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Widcombe Footbridge Restoration

What is it?

Widcombe footbridge is a single-span, wrought-iron lattice girder construction of 1877 by T.E.M Marsh. It replaced the original double bow-string wooden arch footbridge of 1863 by Hickes and Isaac, which collapsed with eight deaths in 1877 [Forsyth 2003]. Originally a toll bridge, the toll of one half-penny per person gives rise to its common name of Ha'penny Bridge. It was most recently restored in 2013.

Where is it in Bath?

The bridge spans the River Avon from the Widcombe bank (nearest camera) to the rear of Bath Spa railway station (far end):
Widcombe Footbridge

There is a plaque attached at one end of the bridge:
        Foorbridge construction plaque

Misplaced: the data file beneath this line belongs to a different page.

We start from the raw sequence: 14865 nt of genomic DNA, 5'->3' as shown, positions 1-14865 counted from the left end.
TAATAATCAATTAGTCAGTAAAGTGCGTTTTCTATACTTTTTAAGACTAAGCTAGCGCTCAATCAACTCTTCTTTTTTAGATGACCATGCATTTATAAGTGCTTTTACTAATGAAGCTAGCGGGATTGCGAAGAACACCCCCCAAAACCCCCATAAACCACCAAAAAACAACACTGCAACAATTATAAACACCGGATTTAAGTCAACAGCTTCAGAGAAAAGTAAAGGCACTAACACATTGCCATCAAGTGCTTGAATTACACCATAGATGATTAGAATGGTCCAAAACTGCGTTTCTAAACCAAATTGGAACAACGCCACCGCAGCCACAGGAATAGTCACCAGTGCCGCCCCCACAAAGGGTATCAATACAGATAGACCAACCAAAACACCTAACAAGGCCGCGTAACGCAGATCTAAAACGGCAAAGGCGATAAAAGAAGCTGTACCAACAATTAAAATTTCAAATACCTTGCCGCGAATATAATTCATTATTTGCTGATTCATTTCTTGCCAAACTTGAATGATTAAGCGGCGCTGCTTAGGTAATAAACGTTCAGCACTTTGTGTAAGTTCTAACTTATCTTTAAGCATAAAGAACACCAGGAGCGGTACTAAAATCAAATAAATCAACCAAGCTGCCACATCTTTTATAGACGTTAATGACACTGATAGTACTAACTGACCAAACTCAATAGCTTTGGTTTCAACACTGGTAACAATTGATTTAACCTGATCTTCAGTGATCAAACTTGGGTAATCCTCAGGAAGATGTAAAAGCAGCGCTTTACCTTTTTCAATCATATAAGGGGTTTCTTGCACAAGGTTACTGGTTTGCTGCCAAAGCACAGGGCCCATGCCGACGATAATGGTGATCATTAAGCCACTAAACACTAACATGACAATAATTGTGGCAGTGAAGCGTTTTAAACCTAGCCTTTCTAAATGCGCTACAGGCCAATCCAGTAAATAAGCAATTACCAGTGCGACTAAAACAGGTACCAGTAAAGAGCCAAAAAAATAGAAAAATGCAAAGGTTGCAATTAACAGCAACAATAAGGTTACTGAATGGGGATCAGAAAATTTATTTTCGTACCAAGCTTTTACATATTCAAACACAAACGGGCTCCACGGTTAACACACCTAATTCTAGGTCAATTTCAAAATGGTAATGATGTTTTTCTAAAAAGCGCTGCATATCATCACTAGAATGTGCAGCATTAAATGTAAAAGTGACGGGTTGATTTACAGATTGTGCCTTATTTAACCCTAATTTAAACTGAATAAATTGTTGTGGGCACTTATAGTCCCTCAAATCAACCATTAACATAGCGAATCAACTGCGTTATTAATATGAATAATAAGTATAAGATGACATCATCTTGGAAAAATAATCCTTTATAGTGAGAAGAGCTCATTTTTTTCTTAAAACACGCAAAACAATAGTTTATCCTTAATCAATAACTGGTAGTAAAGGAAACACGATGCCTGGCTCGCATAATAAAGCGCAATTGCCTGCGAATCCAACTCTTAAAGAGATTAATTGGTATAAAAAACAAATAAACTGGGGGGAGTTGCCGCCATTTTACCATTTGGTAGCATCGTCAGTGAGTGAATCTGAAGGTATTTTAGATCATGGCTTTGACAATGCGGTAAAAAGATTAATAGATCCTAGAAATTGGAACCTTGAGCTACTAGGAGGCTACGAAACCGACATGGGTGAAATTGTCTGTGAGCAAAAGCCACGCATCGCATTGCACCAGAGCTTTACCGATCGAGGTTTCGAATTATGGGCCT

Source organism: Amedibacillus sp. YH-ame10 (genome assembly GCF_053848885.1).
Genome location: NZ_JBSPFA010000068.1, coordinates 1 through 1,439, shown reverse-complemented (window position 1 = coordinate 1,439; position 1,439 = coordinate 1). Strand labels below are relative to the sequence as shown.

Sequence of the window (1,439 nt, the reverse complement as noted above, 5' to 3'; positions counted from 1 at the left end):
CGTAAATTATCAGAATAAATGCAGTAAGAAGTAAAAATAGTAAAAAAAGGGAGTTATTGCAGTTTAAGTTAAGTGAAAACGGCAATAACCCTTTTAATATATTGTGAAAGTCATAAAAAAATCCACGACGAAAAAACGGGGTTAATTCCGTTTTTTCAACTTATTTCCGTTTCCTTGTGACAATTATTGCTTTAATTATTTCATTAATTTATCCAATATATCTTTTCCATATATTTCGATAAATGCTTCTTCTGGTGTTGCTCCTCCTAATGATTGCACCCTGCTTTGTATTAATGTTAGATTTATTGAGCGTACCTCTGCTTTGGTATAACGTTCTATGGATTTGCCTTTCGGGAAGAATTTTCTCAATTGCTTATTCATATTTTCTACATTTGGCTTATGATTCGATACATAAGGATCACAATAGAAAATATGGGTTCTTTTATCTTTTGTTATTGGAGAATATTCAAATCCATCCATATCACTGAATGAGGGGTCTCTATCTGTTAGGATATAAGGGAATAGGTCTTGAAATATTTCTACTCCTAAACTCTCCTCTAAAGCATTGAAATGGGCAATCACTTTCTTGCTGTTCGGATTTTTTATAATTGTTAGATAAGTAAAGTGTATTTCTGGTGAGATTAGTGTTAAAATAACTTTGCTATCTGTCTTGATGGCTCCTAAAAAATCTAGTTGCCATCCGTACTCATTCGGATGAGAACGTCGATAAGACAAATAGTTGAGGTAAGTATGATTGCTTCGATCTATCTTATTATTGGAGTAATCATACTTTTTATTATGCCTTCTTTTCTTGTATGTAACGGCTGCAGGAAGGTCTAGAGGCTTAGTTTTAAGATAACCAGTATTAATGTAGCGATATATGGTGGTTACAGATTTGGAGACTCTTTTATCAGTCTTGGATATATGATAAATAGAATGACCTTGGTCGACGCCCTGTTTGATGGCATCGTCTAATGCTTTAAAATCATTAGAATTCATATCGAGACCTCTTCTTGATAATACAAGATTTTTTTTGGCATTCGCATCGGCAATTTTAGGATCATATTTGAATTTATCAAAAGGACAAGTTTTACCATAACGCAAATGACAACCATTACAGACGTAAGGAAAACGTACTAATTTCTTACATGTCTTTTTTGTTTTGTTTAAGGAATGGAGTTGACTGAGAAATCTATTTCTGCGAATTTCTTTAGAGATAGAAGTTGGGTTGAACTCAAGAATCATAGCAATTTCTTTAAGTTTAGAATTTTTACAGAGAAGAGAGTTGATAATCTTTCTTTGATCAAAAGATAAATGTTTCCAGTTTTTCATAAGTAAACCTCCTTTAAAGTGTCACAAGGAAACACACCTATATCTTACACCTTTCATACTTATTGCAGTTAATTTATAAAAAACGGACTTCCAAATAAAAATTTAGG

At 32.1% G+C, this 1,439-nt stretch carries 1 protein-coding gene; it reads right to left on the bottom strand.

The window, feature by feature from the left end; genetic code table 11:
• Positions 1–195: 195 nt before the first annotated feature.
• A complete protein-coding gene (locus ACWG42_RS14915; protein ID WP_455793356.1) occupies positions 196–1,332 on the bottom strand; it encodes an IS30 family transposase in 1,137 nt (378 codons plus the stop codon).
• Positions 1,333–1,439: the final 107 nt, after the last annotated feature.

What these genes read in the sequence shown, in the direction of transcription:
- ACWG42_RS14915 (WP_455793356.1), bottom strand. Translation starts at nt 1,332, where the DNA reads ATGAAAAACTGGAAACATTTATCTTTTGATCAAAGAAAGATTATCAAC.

The text reads:

"Westwood Baillie & Co. Contractors. Poplar. London.
T.E.M.Marsh Esq. Engineer.

A plaque commemorating the restoration is affixed to the Widcombe end of the parapet (it has been repainted recently as shown below):

Widcombe bridge
        restoration plaque

The text reads:

"Restored 2013 by Bath & North East Somerset Council
Supported by
Bath Preservation Trust
Railway Heritage Trust
Widcombe Association
Contractor ERH Construction Ltd
Engineer Mohammed I Rashid MIStructE"

The supporting buttress on the Widcombe bank has a number of engraved flood levels. For information about them see Widcombe flood levels.

Location map of Bath Spa railway station:

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